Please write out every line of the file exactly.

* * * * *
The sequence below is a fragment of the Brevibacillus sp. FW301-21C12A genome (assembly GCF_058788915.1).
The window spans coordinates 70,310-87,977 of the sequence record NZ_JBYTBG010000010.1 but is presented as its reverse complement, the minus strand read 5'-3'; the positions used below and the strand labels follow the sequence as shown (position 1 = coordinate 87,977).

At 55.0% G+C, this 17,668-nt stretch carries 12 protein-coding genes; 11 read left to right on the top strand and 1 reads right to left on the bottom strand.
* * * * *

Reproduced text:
The sequence below is a fragment of the Brevibacillus sp. FW301-21C12A genome (assembly GCF_058788915.1).
The window spans coordinates 70,310-87,977 of the sequence record NZ_JBYTBG010000010.1 but is presented as its reverse complement, the minus strand read 5'-3'; the positions used below and the strand labels follow the sequence as shown (position 1 = coordinate 87,977).

At 55.0% G+C, this 17,668-nt stretch carries 12 protein-coding genes; 11 read left to right on the top strand and 1 reads right to left on the bottom strand.